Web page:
WASHINGTON – Immigration reform in the U.S. has been a game of numbers with no winners or end in sight.
That is the conclusion of a report and discussion Monday at the Center for American Progress.
“It's been nine years since President Bush unveiled a framework for immigration,half a decade since the House passed an enforcement only bill and three years to the day since the House put out the last best chance at an immigration bill,” Stewart Verdery Jr.,the report's author said.
He was assistant secretary for border and transportation security policy at the Department of Homeland Security during the Bush administration.
The report outlines the success and failures of the government in regulating immigration in the past five years. CAP is a progressive policy group led by John Podesta,who was President Bill Clinton's chief of staff.
The lack of an immigration reform bill has forced state and local governments to enact their own enforcement laws,said Marshall Fitz,CAP's director of immigration policy. Arizona's controversial immigration act is one example.
Arizona State Rep. Kyrsten Sinema,D-Phoenix,said reform is needed to keep cities safe. Arizona has a large number of kidnappings,which are mostly drug related.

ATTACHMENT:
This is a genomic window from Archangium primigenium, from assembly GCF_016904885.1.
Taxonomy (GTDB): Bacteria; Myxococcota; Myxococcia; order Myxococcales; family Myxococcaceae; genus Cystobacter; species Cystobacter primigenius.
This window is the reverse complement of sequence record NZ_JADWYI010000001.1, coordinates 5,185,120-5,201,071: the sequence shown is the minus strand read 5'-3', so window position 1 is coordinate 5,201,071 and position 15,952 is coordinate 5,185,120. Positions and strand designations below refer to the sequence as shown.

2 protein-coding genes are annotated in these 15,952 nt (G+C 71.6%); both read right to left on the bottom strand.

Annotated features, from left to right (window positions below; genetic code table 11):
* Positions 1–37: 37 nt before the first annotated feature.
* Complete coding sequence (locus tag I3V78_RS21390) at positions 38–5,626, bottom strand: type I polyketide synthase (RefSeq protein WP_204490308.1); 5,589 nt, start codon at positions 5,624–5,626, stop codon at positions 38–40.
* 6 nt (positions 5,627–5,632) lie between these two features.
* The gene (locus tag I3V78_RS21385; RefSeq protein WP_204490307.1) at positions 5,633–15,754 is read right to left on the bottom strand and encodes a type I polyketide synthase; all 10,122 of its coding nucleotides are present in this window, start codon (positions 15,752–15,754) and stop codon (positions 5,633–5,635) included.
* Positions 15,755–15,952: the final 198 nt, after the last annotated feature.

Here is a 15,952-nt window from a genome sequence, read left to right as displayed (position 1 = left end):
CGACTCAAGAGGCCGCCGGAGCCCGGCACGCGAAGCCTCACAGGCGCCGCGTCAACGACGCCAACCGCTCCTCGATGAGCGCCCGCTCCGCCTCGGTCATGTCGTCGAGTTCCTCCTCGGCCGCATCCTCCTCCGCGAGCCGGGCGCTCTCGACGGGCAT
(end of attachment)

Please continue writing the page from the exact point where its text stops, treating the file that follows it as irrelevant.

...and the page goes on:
“We are the kidnapping capital of the nation because of the cartels that are operating in our interior,” Sinema said.
Enforcement on the border has increased in recent years. There were more than 20,000 full-time border patrol agents in 2009,up from 12,300 in 2006. In addition,more than 370 miles of fencing help keep immigrants from entering the U.S.
Stopping the flow of illegal immigration is not enough,according to the CAP report. It says the 12 million illegal immigrants who are already living in the U.S. need a way to become legal residents.
Sinema said people in Arizona support an immigration reform bill that ensures employers will be held accountable,among other things.
“We need to provide a process where people who want to become legal citizens will come forward,pay taxes and learn English,and do a background check,” Sinema said. “If we provide a process like that,those who don't want to follow the law won't come forward,and it will be easier to identify them.”
President Barack Obama met with grassroots leaders Monday to discuss immigration reform and said he hopes to have legislation “at the earliest possible opportunity,” according to a White House report of the meeting,which was closed to press coverage. He told the group he will make a speech on the subject soon.
Congress is unlikely to have time to deal with the issue this year.
However,the Supreme Court announced Monday it will hear an Arizona immigration case in the fall. Business and civil liberties groups oppose a law that imposes sanctions on employers who knowingly hire undocumented workers.